Wesley Morris’s piece on the rise of nerd fashion in the NBA is fascinating, but I’m kind of surprised he doesn’t mention David Stern’s dress code until the third-to-last paragraph of the piece:
When David Stern imposed the league’s reductive dress code six years ago, all this role-playing, reinvention, and experimentation didn’t seem a likely outcome. We all feared Today’s Man. But the players — and the stylists — were being challenged to think creatively about dismantling Stern’s black-male stereotyping. The upside of all this intentionality is that these guys are trying stuff out to see what works. Which can be exciting. No sport has undergone such a radical shift of self-expression and self-understanding, wearing the clothes of both the boys it once mocked and the men it desires to be.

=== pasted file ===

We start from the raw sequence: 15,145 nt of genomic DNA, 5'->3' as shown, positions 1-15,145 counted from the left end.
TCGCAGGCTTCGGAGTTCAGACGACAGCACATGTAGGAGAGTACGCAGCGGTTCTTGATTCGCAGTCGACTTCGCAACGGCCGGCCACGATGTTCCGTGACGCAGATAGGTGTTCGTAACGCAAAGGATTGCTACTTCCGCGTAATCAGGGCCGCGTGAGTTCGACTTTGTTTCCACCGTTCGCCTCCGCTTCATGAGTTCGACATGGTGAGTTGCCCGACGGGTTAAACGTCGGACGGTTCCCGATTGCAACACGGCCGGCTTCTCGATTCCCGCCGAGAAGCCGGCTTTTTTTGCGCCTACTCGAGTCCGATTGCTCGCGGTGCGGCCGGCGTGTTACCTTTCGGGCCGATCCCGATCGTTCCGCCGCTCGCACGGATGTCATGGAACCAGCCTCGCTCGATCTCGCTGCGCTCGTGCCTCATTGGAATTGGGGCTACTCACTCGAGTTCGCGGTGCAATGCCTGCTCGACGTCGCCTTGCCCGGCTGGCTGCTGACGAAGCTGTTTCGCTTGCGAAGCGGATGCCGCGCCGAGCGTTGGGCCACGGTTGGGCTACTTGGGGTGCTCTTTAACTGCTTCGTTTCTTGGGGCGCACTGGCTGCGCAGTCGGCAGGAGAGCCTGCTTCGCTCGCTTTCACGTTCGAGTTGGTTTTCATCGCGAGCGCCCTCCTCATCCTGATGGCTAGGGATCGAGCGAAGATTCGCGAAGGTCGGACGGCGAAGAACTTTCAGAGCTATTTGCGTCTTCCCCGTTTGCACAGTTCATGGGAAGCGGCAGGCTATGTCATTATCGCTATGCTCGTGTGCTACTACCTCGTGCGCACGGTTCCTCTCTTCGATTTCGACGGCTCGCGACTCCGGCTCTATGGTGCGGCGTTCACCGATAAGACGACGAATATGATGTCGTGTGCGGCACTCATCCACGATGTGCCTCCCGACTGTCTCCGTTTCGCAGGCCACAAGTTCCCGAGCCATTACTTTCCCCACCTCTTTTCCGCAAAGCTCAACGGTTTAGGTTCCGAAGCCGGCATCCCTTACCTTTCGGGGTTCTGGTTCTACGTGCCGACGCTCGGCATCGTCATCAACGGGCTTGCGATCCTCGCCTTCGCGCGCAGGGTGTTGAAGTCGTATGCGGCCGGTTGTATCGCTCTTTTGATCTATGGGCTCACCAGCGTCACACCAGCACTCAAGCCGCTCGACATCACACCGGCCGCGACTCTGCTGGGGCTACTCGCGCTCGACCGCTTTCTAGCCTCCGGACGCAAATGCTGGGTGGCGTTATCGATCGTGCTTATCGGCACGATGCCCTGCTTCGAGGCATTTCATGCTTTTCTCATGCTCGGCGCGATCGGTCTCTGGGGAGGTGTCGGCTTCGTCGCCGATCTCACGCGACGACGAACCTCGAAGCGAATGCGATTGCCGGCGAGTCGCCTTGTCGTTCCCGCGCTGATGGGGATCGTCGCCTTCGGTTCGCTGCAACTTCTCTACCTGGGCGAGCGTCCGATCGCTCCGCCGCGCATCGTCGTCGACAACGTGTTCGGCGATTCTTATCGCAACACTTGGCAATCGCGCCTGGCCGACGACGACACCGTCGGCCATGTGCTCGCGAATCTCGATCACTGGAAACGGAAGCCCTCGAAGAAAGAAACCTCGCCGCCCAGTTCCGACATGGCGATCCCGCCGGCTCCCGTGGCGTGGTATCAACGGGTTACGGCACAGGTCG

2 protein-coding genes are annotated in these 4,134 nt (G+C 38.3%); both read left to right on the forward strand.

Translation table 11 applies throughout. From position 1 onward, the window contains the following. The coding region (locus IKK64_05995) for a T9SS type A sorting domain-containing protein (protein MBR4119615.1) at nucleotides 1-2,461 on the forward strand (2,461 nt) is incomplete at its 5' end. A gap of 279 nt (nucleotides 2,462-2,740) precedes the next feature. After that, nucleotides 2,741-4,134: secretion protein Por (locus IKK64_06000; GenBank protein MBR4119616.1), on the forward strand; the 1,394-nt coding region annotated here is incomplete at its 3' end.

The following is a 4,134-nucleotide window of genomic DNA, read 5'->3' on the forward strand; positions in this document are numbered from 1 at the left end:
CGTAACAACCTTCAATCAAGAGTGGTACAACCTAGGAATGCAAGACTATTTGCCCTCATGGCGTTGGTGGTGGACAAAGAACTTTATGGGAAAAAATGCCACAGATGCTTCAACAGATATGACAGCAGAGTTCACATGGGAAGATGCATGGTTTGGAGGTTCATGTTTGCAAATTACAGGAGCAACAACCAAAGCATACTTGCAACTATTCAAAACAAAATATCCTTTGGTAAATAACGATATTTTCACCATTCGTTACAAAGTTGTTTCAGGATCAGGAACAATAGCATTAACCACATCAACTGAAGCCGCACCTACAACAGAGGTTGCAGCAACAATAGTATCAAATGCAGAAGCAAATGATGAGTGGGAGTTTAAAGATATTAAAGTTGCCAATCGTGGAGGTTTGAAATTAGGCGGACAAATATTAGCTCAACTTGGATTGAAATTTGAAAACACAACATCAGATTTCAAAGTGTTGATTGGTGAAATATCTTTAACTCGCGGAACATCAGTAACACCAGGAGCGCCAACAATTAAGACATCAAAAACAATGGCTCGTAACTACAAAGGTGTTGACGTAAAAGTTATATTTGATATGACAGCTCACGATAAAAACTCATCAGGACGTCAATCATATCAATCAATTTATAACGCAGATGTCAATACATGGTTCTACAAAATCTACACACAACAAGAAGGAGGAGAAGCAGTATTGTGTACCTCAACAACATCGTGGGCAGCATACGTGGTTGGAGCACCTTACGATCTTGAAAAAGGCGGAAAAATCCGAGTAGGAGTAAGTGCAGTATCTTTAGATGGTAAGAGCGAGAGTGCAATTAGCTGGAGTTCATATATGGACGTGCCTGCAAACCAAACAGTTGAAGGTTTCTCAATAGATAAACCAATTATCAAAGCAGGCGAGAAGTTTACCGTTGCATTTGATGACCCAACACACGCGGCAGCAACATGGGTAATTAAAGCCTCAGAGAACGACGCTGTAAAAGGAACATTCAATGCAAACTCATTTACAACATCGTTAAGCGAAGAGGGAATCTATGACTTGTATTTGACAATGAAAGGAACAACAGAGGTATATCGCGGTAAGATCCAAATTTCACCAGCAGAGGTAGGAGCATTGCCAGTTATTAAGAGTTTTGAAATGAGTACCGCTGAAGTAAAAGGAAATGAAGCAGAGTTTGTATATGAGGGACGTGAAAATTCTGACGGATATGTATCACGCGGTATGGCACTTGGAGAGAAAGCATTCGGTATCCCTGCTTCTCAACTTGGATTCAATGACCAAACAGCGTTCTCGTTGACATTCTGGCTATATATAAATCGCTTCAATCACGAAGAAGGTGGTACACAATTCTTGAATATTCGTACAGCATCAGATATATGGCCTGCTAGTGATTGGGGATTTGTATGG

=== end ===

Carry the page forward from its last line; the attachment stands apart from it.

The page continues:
I’d actually be really curious to hear more about the stylists in these equations, the people who mediate between the league’s expectations of the men who are the key to their profits, and those men’s expectations of themselves. If the rise of Kanye West and nerd hip-hop hadn’t coincided with the ban, what might the prevailing riff on the code have looked like? What inspirations would they have turned to—and because fashion evolves, where might they turn next? Malcolm X wore himself some crisply-cut but patterned suits back in the day is all I’m saying.